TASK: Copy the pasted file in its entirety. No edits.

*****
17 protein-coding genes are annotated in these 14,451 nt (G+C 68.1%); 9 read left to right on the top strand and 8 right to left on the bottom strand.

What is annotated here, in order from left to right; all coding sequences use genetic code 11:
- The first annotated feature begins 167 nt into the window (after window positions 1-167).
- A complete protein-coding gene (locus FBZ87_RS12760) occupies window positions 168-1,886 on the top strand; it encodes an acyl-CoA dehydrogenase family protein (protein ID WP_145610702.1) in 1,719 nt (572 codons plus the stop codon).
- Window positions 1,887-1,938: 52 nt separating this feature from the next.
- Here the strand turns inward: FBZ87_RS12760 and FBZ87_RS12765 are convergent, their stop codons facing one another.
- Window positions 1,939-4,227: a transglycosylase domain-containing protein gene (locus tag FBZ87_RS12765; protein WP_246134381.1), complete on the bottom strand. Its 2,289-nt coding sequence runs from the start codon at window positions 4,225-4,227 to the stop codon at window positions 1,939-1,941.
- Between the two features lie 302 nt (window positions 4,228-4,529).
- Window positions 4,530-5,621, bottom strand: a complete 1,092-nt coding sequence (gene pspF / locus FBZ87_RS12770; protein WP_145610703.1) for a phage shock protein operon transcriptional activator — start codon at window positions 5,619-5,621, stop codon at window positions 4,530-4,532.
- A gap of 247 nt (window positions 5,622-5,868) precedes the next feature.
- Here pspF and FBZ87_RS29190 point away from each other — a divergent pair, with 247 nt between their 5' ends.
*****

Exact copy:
17 protein-coding genes are annotated in these 14,451 nt (G+C 68.1%); 9 read left to right on the top strand and 8 right to left on the bottom strand.

What is annotated here, in order from left to right; all coding sequences use genetic code 11:
- The first annotated feature begins 167 nt into the window (after window positions 1-167).
- A complete protein-coding gene (locus FBZ87_RS12760) occupies window positions 168-1,886 on the top strand; it encodes an acyl-CoA dehydrogenase family protein (protein ID WP_145610702.1) in 1,719 nt (572 codons plus the stop codon).
- Window positions 1,887-1,938: 52 nt separating this feature from the next.
- Here the strand turns inward: FBZ87_RS12760 and FBZ87_RS12765 are convergent, their stop codons facing one another.
- Window positions 1,939-4,227: a transglycosylase domain-containing protein gene (locus tag FBZ87_RS12765; protein WP_246134381.1), complete on the bottom strand. Its 2,289-nt coding sequence runs from the start codon at window positions 4,225-4,227 to the stop codon at window positions 1,939-1,941.
- Between the two features lie 302 nt (window positions 4,228-4,529).
- Window positions 4,530-5,621, bottom strand: a complete 1,092-nt coding sequence (gene pspF / locus FBZ87_RS12770; protein WP_145610703.1) for a phage shock protein operon transcriptional activator — start codon at window positions 5,619-5,621, stop codon at window positions 4,530-4,532.
- A gap of 247 nt (window positions 5,622-5,868) precedes the next feature.
- Here pspF and FBZ87_RS29190 point away from each other — a divergent pair, with 247 nt between their 5' ends.